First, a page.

IMOS: national capability, global reach

Australia is a marine nation with the third largest ocean territory on Earth, ranging from the high tropics to Antarctica, Pacific Ocean to Indian Ocean.

We derive massive economic, social and environmental benefits from the marine environment, through marine industries, maritime defence, coastal ecosystem services, climate and weather, and marine biodiversity.

However the ocean is a globally connected system. We cannot observe and understand Australia’s vast and valuable ocean estate without significant international collaboration. Nor can the international community close key knowledge gaps in globally significant Southern Hemisphere oceans without strong collaboration in the Australian region.

How has the facility achieved this?

Since the 1990’s, our ability to observe, analyse and predict the Earth system, and particularly the marine environment, has been revolutionised by advances in sensors, platforms, data and computing. With 98 per cent of global innovation occurring overseas, Australia was at risk of failing to capitalise on these developments without a nationally funded and coordinated effort in integrated marine observing and data management to focus international collaboration and co-investment.

This is where the Integrated Marine Observing System (IMOS) — supported by the Australian Government’s National Collaborative Research Infrastructure Strategy (NCRIS) — comes in.

IMOS has transformed Australia’s marine observation and data management capability over the last decade. By giving priority to integrated marine observing at the national level, we have attracted significant collaboration from the world’s most scientifically advanced nations, and established a leadership position in our region. 


Thanks to support from IMOS, the organisation Argo Australia has turned a pilot project into a cornerstone of the international Argo programme. Argo is a global network of free-drifting profiling floats that measures the temperature and salinity of the upper 2000 m of the ocean. Ten percent of the global 3800 float array is now active in our region, and Australian scientists are in programme leadership positions alongside United States scientists. Argo measurements are revolutionising our understanding of global ocean heat content and the global hydrological cycle. These are incredibly important issues for Australia as a country dominated by cycles of drought and flood.

Another area being revolutionised is deep-water moorings. Australia is surrounded by ocean currents that have never been systematically and sustainably monitored. They include the Indonesian Throughflow, which transmits climate signals from the tropical Pacific to the Indian Ocean, and the East Australian Current which transfers heat and nutrients from the tropical Pacific to the Southern Ocean. Through IMOS, and in collaboration with the US, China, Indonesia and Timor-Leste, deep-water moorings providing observations of variability and change have now been established in these globally significant regions.

Ocean radar and ocean glider technologies are also being improved. Through IMOS, national ocean radar and ocean glider capabilities have been established which position us to participate in and benefit from exciting international developments in these areas.

Animal tagging and monitoring is another area being supported by IMOS. For many key marine species of commercial and environmental significance, surprisingly little is known about their survival, movement, habitat use and response to ocean change. Modern tagging technologies can provide this information and IMOS has established a national animal tagging and monitoring facility that forms a key component of the global Ocean Tracking Network. The IMOS tagging database now has 55 million detections, creating an entirely new resource to support fisheries and marine ecosystem research and management.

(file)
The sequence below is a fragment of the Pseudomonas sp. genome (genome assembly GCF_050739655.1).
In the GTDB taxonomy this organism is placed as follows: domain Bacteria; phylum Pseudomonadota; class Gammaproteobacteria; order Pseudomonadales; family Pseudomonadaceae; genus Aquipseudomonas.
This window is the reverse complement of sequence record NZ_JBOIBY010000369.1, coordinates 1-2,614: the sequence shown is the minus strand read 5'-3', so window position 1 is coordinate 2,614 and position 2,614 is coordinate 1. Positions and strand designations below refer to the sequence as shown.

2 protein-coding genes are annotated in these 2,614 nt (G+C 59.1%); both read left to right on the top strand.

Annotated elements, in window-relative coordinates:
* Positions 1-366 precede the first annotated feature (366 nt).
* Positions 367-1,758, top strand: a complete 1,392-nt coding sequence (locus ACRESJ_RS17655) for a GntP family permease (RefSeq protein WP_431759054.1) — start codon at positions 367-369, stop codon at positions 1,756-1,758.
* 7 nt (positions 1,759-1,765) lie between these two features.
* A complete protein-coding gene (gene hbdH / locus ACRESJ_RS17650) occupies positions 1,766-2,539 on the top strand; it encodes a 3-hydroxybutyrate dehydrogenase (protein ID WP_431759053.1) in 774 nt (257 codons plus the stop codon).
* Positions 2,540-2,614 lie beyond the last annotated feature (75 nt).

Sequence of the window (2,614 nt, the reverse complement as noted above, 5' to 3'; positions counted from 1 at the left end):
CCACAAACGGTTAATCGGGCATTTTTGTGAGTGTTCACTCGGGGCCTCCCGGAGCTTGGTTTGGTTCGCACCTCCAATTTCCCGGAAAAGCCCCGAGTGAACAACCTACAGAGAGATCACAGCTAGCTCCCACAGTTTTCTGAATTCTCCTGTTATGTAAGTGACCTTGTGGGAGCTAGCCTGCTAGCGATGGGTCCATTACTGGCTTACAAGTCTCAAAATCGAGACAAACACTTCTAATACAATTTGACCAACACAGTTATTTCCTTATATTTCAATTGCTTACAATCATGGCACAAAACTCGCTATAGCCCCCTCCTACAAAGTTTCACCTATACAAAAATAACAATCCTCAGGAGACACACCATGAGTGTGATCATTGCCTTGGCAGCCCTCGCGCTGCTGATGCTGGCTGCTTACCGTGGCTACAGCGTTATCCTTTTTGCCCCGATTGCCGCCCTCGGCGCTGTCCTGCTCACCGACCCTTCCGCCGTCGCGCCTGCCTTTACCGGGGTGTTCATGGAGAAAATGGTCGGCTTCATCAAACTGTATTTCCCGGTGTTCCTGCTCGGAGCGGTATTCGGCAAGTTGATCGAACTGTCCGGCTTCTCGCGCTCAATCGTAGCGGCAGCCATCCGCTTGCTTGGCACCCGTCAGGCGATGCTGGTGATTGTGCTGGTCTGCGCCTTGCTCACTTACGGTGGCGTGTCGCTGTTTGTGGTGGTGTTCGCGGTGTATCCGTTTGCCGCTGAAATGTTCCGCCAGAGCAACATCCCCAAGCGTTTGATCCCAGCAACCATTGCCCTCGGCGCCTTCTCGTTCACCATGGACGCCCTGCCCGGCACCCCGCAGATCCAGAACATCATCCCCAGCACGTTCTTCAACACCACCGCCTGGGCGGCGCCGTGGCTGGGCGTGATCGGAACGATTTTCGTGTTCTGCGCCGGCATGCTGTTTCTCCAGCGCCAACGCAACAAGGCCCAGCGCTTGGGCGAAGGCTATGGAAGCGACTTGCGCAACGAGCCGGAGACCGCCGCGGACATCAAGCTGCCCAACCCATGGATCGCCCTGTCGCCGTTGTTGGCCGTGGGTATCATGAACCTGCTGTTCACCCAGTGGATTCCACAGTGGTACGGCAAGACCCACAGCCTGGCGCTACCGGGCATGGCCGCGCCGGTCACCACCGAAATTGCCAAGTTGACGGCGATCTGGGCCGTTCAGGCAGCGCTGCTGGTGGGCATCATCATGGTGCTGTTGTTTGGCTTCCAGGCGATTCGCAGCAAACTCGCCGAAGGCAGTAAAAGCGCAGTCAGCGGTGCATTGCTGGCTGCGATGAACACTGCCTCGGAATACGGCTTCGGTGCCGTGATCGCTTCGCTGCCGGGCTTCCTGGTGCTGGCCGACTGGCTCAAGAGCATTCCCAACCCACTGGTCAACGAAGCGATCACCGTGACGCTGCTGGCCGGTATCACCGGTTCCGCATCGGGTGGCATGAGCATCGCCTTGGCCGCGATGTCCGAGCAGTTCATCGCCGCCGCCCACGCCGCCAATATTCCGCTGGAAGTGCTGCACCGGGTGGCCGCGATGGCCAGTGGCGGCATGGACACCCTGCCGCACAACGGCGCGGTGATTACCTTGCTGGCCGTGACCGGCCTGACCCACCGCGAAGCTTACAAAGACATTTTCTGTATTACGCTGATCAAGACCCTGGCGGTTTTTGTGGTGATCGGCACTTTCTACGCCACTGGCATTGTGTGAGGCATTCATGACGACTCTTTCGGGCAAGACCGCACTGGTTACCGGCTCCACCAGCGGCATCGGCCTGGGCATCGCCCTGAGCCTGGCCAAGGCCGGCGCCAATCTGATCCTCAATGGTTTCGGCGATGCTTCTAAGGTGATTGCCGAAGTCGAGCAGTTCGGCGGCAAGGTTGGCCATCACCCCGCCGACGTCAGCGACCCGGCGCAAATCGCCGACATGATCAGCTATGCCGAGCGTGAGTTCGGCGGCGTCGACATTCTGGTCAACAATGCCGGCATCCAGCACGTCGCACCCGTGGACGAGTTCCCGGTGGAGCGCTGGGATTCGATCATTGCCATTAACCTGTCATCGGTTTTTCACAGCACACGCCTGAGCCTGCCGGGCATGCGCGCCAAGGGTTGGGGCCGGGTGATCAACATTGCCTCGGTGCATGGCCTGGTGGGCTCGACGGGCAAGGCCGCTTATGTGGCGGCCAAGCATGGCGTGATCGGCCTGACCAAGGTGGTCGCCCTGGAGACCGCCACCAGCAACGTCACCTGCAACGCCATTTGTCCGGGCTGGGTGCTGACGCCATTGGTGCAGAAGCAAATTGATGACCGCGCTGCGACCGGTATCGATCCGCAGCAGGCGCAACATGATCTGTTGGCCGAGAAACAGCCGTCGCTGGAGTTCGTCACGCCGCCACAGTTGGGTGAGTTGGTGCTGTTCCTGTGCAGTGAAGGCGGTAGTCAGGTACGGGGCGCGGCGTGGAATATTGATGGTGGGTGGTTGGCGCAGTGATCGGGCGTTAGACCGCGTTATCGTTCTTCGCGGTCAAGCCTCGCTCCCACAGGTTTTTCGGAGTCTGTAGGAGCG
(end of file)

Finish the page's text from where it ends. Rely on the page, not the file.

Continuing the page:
“IMOS investments in global ocean observing have enabled a more complete understanding of the role of the ocean in weather and climate and improved predictions of societally-relevant environmental changes. IMOS leadership has been instrumental in advancing the global ocean observing enterprise and collaboration with Australia has benefited research and forecasting undertaken by the United States.”

Dr David Legler, Chief, Climate Observations Division, National Oceanic and Atmospheric Administration (NOAA)

Did you know?

  • IMOS was established in 2006‑07 as a foundation capabilities supported under NCRIS, helping IMOS become a very significant component of the national research infrastructure fabric.
  • IMOS routinely deploys a wide range of observing equipment throughout Australia’s coastal and open oceans, making all of its data accessible to the marine and climate science community, other stakeholders and users, and international collaborators.
  • IMOS is led by the University of Tasmania in partnership with the CSIRO, Australian Institute of Marine Science, Bureau of Meteorology, Australian Antarctic Division, Sydney Institute of Marine Science (encompassing the University of New South Wales, Sydney University, Macquarie University and University of Technology Sydney), University of Western Australia, Curtin University, James Cook University and the South Australian Research and Development Institute.
  • This multi-institutional collaboration is crucial to the success of IMOS, as no single institution has the capability and capacity required to implement a nationally integrated marine observing system.

The Australian Government is proud to provide funding for the important work of through NCRIS.

You can find out more about IMOS and about other NCRIS initiatives on their websites.